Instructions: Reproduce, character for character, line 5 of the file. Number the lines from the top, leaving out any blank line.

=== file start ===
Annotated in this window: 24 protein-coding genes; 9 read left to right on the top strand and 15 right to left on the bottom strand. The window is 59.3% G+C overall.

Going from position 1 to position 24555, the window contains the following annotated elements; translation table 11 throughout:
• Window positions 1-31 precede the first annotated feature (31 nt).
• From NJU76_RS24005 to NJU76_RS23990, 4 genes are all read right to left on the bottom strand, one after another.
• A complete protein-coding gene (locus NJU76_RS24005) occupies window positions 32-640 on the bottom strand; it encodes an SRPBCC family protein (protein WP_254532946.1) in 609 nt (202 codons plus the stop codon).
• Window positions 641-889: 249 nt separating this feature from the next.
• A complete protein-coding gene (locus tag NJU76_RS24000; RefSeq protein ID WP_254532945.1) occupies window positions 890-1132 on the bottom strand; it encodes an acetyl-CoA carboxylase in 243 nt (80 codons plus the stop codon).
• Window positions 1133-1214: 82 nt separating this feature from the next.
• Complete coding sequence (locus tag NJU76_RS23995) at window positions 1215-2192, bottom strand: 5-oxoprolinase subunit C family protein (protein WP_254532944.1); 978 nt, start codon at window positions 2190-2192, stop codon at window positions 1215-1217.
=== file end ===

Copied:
• A complete protein-coding gene (locus NJU76_RS24005) occupies window positions 32-640 on the bottom strand; it encodes an SRPBCC family protein (protein WP_254532946.1) in 609 nt (202 codons plus the stop codon).